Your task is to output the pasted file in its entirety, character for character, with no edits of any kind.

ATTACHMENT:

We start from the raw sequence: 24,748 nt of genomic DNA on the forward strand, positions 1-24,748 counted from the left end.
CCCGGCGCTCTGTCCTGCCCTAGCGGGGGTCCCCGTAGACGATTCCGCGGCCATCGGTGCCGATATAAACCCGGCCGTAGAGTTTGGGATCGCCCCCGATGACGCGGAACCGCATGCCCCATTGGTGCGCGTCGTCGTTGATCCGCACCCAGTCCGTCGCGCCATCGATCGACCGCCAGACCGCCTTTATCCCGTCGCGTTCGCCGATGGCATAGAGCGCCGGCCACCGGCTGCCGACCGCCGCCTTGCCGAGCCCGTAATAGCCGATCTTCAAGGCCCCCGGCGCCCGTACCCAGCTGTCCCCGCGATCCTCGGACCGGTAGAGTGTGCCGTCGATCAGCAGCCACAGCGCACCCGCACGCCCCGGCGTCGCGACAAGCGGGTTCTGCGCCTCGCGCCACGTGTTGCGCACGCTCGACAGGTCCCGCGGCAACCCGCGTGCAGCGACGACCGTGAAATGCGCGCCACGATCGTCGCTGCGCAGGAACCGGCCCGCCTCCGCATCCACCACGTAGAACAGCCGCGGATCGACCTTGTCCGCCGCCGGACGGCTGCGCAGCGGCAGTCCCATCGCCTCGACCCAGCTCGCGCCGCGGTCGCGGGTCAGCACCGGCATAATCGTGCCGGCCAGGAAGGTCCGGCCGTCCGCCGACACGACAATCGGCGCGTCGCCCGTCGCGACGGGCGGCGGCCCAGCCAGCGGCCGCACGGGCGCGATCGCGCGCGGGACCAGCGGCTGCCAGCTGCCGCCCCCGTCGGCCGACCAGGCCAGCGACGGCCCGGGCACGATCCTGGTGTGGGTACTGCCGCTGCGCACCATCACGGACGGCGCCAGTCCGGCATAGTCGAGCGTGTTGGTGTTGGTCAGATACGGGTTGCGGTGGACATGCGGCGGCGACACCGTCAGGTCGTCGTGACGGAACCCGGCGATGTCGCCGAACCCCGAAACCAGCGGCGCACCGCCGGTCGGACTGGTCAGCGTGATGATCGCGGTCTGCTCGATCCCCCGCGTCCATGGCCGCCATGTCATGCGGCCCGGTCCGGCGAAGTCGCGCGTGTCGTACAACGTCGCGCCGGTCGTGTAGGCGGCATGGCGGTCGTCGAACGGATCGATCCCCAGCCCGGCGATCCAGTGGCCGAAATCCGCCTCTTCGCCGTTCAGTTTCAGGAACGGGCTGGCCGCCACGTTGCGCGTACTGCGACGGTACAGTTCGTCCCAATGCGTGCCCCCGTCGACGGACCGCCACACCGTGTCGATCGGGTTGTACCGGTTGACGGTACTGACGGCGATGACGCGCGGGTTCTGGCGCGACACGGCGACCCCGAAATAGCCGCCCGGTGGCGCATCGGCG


We start from the raw sequence: 24,748 nt of genomic DNA on the forward strand, positions 1-24,748 counted from the left end.
CCCGGCGCTCTGTCCTGCCCTAGCGGGGGTCCCCGTAGACGATTCCGCGGCCATCGGTGCCGATATAAACCCGGCCGTAGAGTTTGGGATCGCCCCCGATGACGCGGAACCGCATGCCCCATTGGTGCGCGTCGTCGTTGATCCGCACCCAGTCCGTCGCGCCATCGATCGACCGCCAGACCGCCTTTATCCCGTCGCGTTCGCCGATGGCATAGAGCGCCGGCCACCGGCTGCCGACCGCCGCCTTGCCGAGCCCGTAATAGCCGATCTTCAAGGCCCCCGGCGCCCGTACCCAGCTGTCCCCGCGATCCTCGGACCGGTAGAGTGTGCCGTCGATCAGCAGCCACAGCGCACCCGCACGCCCCGGCGTCGCGACAAGCGGGTTCTGCGCCTCGCGCCACGTGTTGCGCACGCTCGACAGGTCCCGCGGCAACCCGCGTGCAGCGACGACCGTGAAATGCGCGCCACGATCGTCGCTGCGCAGGAACCGGCCCGCCTCCGCATCCACCACGTAGAACAGCCGCGGATCGACCTTGTCCGCCGCCGGACGGCTGCGCAGCGGCAGTCCCATCGCCTCGACCCAGCTCGCGCCGCGGTCGCGGGTCAGCACCGGCATAATCGTGCCGGCCAGGAAGGTCCGGCCGTCCGCCGACACGACAATCGGCGCGTCGCCCGTCGCGACGGGCGGCGGCCCAGCCAGCGGCCGCACGGGCGCGATCGCGCGCGGGACCAGCGGCTGCCAGCTGCCGCCCCCGTCGGCCGACCAGGCCAGCGACGGCCCGGGCACGATCCTGGTGTGGGTACTGCCGCTGCGCACCATCACGGACGGCGCCAGTCCGGCATAGTCGAGCGTGTTGGTGTTGGTCAGATACGGGTTGCGGTGGACATGCGGCGGCGACACCGTCAGGTCGTCGTGACGGAACCCGGCGATGTCGCCGAACCCCGAAACCAGCGGCGCACCGCCGGTCGGACTGGTCAGCGTGATGATCGCGGTCTGCTCGATCCCCCGCGTCCATGGCCGCCATGTCATGCGGCCCGGTCCGGCGAAGTCGCGCGTGTCGTACAACGTCGCGCCGGTCGTGTAGGCGGCATGGCGGTCGTCGAACGGATCGATCCCCAGCCCGGCGATCCAGTGGCCGAAATCCGCCTCTTCGCCGTTCAGTTTCAGGAACGGGCTGGCCGCCACGTTGCGCGTACTGCGACGGTACAGTTCGTCCCAATGCGTGCCCCCGTCGACGGACCGCCACACCGTGTCGATCGGGTTGTACCGGTTGACGGTACTGACGGCGATGACGCGCGGGTTCTGGCGCGACACGGCGACCCCGAAATAGCCGCCCGGTGGCGCATCGGCG